Cameron Smith’s campaign for secretary of state isn’t his first time answering a “call to service.” He joined the U.S. Marine Corps in 2003, earning the rank of captain after three tours of duty in Iraq.
Today, he’s answering another call to service: running for secretary of state.
He’s running as a Democrat against two Portland-based legislators and the 2018 Democratic challenger for Rep. Greg Walden’s seat.
If elected, he says he’s looking to explore expanding access to democracy and to build trust in government. That all takes building partnerships and relationships, which he says he has a history of doing.
Smith sees himself as an untraditional candidate. It’s Smith’s first political move, but he says he’s not running as a politician and there’s a hunger for that in leadership right now.
Despite being fresh to the ballot, he’s not new to Salem.
From 2009 to 2013, he was a senior policy adviser for Govs. John Kitzhaber and Ted Kulongoski. In 2013, he was appointed to lead the Oregon Department of Veterans’ Affairs. Four years later, Gov. Kate Brown chose him to lead the Department of Consumer and Business Services (DCBS).
Oregon’s veterans’ affairs department is the center of gravity for veterans and military families, but it didn’t have the resources to deliver on its priorities, he says.
“Building broad partnerships was a key part of our focus up and down all levels of government,” he says.
In 2016, Measure 96 passed with 83 percent voter approval, making 1.5 percent of state lottery money available for veteran services.
Smith adds that he also worked with the Legislature, the governor and other stakeholders to ensure that money also goes to nonprofits and community partners to better serve veterans across the state.
Later, while leading the DCBS, he says he modeled a balanced approach to the agency by being an advocate for consumers while also not regulating businesses “out of existence.” During his tenure, the agency’s drug price transparency program captured data about prescription drug prices. With this data, he says the Legislature and governor can tackle the upward-trending drug costs.
Smith says he resigned from his post at DCBS to focus on his campaign so he wouldn’t be perceived as political.
As secretary of state, Smith says he would explore how to expand and protect democracy in Oregon. Although the state has been great with expanding access and is a national leader, he says, Oregon should be innovating more.
He says he’s open to exploring postmark deadline of when ballots can be mailed, which would delay the final count more but could help with rural and overseas voters. Another idea he wants to pursue is allowing 17 year olds to vote in school board elections to increase more civic engagement. And he says the state could also look into election-day registration.
In addition to elections, the secretary of state plays a big role in auditing the state and its agencies. Auditing agencies can help align the right policies and deliver on promises, he says. It’s not about looking under the hood for mistakes, he adds, but how the agency and state can work better.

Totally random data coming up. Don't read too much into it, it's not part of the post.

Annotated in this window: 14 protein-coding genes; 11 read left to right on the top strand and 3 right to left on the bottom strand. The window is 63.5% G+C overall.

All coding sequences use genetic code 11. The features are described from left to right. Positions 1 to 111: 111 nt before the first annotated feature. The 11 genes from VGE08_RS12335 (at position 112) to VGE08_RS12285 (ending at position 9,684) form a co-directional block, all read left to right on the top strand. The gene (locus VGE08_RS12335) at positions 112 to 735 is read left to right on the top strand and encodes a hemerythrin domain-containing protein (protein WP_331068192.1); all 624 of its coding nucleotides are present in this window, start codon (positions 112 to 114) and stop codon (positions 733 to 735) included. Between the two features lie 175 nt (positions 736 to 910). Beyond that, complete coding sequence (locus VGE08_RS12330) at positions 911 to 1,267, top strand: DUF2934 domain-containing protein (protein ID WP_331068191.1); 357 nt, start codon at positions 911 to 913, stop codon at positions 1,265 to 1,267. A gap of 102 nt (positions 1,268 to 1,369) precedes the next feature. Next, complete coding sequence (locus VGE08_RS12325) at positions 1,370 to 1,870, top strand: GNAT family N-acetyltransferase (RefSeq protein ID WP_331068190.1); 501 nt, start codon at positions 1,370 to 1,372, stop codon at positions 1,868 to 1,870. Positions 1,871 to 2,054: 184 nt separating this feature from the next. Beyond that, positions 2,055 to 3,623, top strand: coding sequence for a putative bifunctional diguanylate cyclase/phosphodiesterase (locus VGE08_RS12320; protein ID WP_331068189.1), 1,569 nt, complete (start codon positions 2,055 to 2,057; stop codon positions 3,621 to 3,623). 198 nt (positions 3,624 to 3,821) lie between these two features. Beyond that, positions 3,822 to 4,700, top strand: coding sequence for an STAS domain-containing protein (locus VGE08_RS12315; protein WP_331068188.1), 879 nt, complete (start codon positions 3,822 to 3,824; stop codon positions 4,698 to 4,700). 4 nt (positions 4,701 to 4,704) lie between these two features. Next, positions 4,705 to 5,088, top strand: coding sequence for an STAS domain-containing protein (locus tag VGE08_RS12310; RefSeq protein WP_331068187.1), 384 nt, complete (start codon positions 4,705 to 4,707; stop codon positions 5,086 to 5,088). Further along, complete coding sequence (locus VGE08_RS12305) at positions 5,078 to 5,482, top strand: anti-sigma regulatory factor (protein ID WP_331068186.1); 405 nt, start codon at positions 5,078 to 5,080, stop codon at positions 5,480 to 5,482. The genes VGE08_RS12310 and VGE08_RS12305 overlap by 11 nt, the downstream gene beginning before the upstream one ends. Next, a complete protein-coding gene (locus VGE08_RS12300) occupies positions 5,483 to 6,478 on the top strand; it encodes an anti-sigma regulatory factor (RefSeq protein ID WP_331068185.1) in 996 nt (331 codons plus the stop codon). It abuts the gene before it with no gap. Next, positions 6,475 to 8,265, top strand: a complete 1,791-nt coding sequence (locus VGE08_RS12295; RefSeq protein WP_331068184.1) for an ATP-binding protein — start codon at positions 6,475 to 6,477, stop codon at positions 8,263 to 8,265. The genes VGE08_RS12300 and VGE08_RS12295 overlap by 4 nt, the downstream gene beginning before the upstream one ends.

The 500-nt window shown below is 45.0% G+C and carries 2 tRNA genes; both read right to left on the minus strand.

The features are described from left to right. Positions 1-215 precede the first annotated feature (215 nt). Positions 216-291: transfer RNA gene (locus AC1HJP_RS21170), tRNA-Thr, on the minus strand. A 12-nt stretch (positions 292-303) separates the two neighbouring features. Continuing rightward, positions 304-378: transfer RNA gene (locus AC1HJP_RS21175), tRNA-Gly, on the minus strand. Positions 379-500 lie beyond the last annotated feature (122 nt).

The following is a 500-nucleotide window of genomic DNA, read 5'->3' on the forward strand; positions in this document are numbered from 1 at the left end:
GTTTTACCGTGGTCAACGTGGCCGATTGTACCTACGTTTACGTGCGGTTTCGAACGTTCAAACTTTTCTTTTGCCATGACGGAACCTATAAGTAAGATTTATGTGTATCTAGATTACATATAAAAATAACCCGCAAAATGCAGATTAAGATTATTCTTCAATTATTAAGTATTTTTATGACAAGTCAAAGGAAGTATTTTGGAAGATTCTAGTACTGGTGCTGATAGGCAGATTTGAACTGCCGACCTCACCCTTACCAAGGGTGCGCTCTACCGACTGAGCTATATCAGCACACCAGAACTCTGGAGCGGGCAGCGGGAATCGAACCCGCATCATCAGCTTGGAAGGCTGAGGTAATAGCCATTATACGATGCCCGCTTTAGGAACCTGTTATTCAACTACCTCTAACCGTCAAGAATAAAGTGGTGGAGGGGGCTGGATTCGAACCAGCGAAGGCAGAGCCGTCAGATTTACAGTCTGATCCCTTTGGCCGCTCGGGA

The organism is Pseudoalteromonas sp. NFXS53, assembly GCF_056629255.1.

Having been a director for two agencies, he says auditing can sound like an experience with the IRS, but he always approached working with auditors as a way to work more efficient and address gaps and challenges.
Smith says people are feeling the toxicity of national politics, both physically and mentally, and it’s beginning to crack the foundation of state, local and community politics.
But the office of secretary of state is one way to address this problem.
“Everything the secretary of state is responsible for — both as a statewide leader and for their core responsibilities — goes to much of what is under attack today,” he says. “And how do you truly build trust and confidence in government to be able to better deliver on promises that we have for all Oregonians for those services.”
Although the secretary of state is a partisan office, Smith says the responsibilities aren’t partisan in nature. it’s about bringing “common sense” to challenges, which is the Oregon way, he adds.
To cut through toxic politics, he says a way to intervene is through building relationships and making personal connections.
Of course, one of the more-toxic influences in politics is the role of money in campaigns. In 2018, Brown and former state Rep. Knute Buehler smashed campaign finance records — and overwhelmed the Secretary of State’s website that tracks contributions and expenditures, according to previous reporting by Eugene Weekly.
One of the ballot measures slated for the November election is the Oregon Campaign Finance Limits Amendment. Smith says he hopes voters pass the ballot measure, which would allow local and state governments to limit campaign contributions, require disclosure of contributions and expenditures, and require that political advertisements identify who paid for them.
“There’s too much money in the system today, and it drowns out the voices of everyday Oregonians and discourages everyday Oregonians from running for office,” he says.
If the ballot measure passes and Smith is elected to office, he says creating a more-level playing field for campaign finances alongside the Legislature and governor would be a responsibility for the next secretary of state.
That could take building partnerships and relationships, which he says he has had confidence doing in every position he’s ever held — whether it was standing in front of a platoon or leading Oregon’s veterans’ affairs office.